personal growth

Mission Driven Monday--Kristen Witzel

Meet Kristen Witzel!

What makes your heart happy?

Meet the Founder and Executive Director of KidsBoost! Kristen is a mom and former hospital Child Life Specialist who turned her passion for generosity into an opportunity to mentor kids taking on service projects to raise money for the organizations that matter to them. In this episode, we talk about how the challenges of being a single mother and how being an entrepreneur helped her find meaning and purpose in the work she was clearly meant to do.

We both have kids who just finished fifth grade and are about to embark on the adventure of middle school. I think it’s interesting how ideas percolate over time, building tension, and ultimately inspiring us to take action.

As moms, we want to pursue our dreams and also do ALL THE THINGS. Is it possible? Kristen says she spent years living off peanut butter and a prayer. She’s working to build a culture that values working parents as they raise kind and generous kids while using their own gifts to give back to the community.

You don’t want to miss this incredible story.

Important links from this episode:

Does your kid have an idea for a project they’d like to pursue? KidsBoost would love to help!

KidsBoost: Creating a sustainable cycle of giving by equipping kids to serve others

The Moment of Lift : How Empowering Women Changes the World by Melinda Gates

Big Magic: Living Beyond Fear by Elizabeth Gilbert

Ready to take it to the next level?

10 Mind Blowing Facts You Should Know About Yourself

  1. You are not defined by what you are doing right now.

    Talent and skill are important, but more important is adaptability—the ability to adjust to changing circumstances in your life. Your job is what you do. (Over your lifetime, you will have many different types of jobs.) Your work is who you are. (As you navigate these new roles, you will begin to discover who you are. That’s the magic of adaptability.)

  2. Your life is a work of art.

    Intellectually, we know this, but it’s hard to live as if it is true. If you want to begin believing it, try this: Whenever someone asks you about your day, think of the most unique thing that happened to you. Tell that story.

    “Maybe the desire to make something beautiful is the piece of God that is inside each one of us.”—Mary Oliver

  3. You do have time, and you get to choose how to spend it. Busy happens when we’re not thinking.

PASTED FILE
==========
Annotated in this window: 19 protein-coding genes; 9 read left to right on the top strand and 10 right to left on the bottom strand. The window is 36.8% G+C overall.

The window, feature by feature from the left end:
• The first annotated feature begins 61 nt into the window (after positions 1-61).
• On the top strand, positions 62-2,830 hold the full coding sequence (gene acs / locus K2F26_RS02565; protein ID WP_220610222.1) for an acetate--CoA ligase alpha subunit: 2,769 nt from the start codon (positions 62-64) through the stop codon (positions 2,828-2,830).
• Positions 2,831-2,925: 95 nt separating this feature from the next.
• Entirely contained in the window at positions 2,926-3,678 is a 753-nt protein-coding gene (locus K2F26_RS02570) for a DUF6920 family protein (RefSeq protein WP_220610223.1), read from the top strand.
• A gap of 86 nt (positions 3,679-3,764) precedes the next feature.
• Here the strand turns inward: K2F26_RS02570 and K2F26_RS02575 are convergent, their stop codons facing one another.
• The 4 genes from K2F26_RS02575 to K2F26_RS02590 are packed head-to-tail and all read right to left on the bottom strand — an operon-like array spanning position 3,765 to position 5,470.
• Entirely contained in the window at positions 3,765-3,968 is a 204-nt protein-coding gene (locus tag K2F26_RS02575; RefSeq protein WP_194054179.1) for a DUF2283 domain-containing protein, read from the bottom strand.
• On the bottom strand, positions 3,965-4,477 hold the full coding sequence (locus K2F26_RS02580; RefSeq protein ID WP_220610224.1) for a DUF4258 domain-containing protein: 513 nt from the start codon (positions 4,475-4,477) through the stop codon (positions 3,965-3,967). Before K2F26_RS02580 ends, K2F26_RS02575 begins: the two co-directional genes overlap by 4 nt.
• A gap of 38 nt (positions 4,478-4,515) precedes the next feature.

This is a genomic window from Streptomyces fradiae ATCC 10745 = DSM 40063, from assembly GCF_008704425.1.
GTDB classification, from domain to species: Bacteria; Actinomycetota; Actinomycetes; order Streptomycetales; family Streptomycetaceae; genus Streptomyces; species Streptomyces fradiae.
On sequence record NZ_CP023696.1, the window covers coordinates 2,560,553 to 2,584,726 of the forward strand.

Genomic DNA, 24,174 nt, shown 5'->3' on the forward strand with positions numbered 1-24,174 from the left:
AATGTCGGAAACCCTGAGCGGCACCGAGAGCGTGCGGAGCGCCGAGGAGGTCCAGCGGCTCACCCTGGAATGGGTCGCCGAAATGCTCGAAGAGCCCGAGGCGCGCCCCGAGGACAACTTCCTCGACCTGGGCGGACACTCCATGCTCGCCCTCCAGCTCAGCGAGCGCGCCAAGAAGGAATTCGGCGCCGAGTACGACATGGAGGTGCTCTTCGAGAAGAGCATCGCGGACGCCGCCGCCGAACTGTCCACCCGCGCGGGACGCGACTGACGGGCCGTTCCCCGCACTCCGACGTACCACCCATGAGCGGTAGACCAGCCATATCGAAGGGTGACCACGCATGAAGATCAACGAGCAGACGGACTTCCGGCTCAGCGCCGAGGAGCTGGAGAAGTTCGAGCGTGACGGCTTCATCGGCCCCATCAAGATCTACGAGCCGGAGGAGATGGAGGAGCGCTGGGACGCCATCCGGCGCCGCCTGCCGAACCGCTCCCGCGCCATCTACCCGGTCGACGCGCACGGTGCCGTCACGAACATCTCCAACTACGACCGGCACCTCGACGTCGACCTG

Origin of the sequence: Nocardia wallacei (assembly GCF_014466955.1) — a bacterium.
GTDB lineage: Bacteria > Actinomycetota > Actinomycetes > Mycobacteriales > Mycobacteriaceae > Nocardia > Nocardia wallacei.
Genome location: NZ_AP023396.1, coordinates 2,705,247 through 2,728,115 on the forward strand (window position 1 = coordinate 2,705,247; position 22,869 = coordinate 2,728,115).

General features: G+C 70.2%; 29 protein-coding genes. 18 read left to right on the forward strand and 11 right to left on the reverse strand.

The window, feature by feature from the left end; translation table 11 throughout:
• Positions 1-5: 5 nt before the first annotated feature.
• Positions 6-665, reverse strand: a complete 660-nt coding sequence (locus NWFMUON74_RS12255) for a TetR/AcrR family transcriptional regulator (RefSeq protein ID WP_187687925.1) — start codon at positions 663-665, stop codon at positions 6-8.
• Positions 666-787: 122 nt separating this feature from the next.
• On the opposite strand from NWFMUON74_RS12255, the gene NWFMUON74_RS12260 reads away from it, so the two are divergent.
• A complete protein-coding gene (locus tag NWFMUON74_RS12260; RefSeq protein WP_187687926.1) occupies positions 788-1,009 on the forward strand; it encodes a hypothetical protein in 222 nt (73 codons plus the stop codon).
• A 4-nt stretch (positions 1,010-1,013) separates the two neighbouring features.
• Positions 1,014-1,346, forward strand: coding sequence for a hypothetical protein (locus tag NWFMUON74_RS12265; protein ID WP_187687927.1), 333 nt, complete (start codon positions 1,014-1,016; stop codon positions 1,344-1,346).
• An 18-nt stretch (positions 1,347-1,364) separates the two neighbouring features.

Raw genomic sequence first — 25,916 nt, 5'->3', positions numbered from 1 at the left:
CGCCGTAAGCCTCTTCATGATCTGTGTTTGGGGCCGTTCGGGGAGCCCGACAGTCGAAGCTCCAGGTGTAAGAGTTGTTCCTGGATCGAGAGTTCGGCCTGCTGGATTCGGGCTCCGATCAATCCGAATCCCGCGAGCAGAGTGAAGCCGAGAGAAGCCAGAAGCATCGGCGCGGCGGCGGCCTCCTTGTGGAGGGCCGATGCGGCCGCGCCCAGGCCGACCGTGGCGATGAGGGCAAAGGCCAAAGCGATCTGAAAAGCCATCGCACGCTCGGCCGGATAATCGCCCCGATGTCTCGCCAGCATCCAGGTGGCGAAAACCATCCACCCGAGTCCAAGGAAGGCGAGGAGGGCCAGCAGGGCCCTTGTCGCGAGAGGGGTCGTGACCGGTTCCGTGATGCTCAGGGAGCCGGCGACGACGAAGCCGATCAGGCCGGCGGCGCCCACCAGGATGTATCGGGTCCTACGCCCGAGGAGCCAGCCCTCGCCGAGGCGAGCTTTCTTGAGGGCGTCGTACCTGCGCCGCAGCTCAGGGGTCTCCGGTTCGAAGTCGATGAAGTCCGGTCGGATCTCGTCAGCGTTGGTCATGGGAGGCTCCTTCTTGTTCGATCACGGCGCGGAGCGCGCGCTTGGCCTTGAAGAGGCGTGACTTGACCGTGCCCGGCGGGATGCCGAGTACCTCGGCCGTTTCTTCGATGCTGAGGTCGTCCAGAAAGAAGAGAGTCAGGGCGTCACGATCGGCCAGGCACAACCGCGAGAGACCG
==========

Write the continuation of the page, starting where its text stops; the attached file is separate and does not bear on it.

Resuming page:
Someone once told me that busy is just the brain being lazy. How ironic that when we’re busy we think the opposite is true! Lazy isn’t the antonym of busy; it’s a SYNONYM! Take time to plan your calendar, block out the things you want to do, need to do, have to do, and would like to do. Say no to everything else. “Busy” should never be an excuse for why you’re so tired, cranky, unavailable, or just plain flaky. Own your life or it will own you.

  4. The quiet voice in your head is usually right.

    Sometimes we underestimate the power of our own internal compass. We don’t trust other people; why should we trust ourselves? But let’s be honest—who knows you better than YOU?

    Unless you’re George Costanza:

    JERRY: Kramer, should I call Susan?

    KRAMER: Now what does the little man inside you say? See you gotta listen to the little man.

    GEORGE: My little man doesn't know.

    KRAMER: The little man knows all.

    GEORGE: My little man's an idiot.

    Some of the best advice ever uttered under the sun: DON’T BE AN IDIOT.

  5. The things you’re putting off are a direct result of fear.

    The other day a life coach asked my entrepreneur group to make a list of the things we’re putting off—basically all the “crap we don’t want to do.” That was a painful exercise! Define the fear and the outcome you want to achieve so you won’t be able to put off any longer the things that will help you move forward. It was one of the other girls in the group who decided to name the fears and outcomes. Now, I’m accountable for the things I’m putting off. No more excuses! I have a deadline and a person I’m supposed to call with updates on my progress. Yikes.